Uncovering Design Ecologies: Thinking in Systems

Uncovering Design Ecologies: Thinking in Systems

Uncovering Design Ecologies: Thinking in Systems

June 19, 2018 - July 19, 2018

9:00 am - 12:00 pm


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Unlike simple problems like figuring out how to debug and optimize a piece of code or designing an aesthetically pleasing, useful and usable product, wicked problems, like rising inner city crime, rural to urban flight, or the poor quality of lower education, require developing a different kind of mindset and expertise that can deal with the scale, intricacy, and interconnectedness of these problems. As the distinctions between the natural world, built environment, and culture and society become increasingly blurry, and as the role of designers expands from dealing with straightforward, simple problems to tackling larger systemic issues, we can also no longer talk about design outside of its role in determining the shape and form of complex systems, models of aspects of the world that can explicate and guide intentional, planned change.

This course intends to introduce participants to concepts, approaches and methods in applied systems and complexity theory. We will explore different ways of observing, analyzing, and describing socio-technical systems, with a view to then being able to determine where best to intervene in them, and determine what the nature of those interventions, whether they are artifacts, services, experiences, environments or platforms, should be. This course will be divided into two components for every session: a lecture on key concepts and subsequent discussion, followed by hands on exercises where participants will put their newly acquired knowledge to work. By the end of this course, participants should have developed an appreciation for the value of systems thinking, a better sense of how to create rich and useful visualizations and models of systemic phenomenon, where and how to design interventions to tackle wicked problems, and be in a better position to gauge the efficacy of, and take responsibility for, the consequences of their designed actions.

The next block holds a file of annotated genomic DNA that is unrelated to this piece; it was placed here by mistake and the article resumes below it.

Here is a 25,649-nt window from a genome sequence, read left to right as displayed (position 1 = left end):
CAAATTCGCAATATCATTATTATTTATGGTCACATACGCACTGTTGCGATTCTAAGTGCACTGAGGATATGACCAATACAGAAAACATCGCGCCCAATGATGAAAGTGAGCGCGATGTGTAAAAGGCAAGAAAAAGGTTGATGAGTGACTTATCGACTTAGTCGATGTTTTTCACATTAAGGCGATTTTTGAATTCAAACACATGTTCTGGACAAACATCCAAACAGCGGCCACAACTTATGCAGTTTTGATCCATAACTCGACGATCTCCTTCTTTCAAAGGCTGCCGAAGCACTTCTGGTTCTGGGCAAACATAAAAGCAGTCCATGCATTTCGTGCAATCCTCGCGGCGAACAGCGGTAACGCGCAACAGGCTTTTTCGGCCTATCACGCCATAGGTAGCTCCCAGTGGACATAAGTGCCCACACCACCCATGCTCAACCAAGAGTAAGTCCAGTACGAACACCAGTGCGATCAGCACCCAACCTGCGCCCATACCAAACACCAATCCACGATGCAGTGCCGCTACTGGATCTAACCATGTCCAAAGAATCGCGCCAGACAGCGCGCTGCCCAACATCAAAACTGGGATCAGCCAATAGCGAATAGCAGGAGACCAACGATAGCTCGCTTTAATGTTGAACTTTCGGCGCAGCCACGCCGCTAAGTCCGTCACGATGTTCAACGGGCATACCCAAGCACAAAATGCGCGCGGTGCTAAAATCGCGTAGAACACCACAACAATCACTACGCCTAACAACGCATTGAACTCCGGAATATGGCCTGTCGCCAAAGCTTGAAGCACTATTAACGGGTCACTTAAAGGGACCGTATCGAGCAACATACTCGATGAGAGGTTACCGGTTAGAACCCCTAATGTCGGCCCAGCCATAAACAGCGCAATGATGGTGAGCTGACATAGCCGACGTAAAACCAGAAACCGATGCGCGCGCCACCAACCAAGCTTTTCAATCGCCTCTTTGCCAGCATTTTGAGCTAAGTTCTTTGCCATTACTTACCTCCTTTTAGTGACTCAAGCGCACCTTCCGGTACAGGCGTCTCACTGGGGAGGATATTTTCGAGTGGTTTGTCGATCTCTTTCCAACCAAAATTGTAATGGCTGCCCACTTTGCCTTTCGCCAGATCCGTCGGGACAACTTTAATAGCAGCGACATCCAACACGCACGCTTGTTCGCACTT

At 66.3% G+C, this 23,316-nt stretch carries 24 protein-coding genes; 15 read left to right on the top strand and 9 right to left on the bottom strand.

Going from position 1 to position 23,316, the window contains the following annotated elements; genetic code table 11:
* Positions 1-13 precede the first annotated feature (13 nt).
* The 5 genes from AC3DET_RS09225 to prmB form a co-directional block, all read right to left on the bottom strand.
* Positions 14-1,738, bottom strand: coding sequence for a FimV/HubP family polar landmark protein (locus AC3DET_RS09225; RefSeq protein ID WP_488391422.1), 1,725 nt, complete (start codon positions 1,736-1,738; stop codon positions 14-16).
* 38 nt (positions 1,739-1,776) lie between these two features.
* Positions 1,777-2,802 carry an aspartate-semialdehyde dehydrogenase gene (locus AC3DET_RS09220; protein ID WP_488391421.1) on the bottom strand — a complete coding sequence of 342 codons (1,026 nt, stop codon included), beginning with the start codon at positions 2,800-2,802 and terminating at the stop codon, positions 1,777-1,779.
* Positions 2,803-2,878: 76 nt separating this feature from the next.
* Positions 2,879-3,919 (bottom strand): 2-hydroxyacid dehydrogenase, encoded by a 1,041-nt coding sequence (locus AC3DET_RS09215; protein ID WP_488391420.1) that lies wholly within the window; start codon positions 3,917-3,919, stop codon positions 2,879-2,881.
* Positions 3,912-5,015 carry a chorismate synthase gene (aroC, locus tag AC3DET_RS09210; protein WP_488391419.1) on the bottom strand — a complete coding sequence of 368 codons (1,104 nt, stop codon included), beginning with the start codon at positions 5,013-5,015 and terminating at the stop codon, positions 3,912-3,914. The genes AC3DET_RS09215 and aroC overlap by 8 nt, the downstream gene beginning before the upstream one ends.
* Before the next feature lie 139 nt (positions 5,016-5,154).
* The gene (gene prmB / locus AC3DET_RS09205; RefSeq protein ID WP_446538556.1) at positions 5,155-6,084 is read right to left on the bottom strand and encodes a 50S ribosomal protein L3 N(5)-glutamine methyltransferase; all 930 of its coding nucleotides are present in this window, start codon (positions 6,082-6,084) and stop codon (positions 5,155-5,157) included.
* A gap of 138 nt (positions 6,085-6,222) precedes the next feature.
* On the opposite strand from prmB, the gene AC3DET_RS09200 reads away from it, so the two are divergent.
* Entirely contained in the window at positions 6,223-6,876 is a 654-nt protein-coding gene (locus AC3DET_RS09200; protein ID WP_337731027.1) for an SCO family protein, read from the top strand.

Trainer’s Bio:

Ahmed Ansari is a doctoral candidate in Design Studies at Carnegie Mellon University (CMU). His research interests intersect at the junction between design history and theory, post\decolonial theory, and the philosophy of technology, exploring the possibilities of non-western philosophies of technology as the basis for the development of new forms of design practice, with a focus on the Indian subcontinent and late Vedic philosophical thought. He is also a founding member of the Decolonizing Design platform, from which he does frequent and rather fervent critiques of the politics and ethics of contemporary design practice.He teaches both studio and seminar courses in systems thinking, cultural theory, research methods, and design studies in the School of Design at CMU.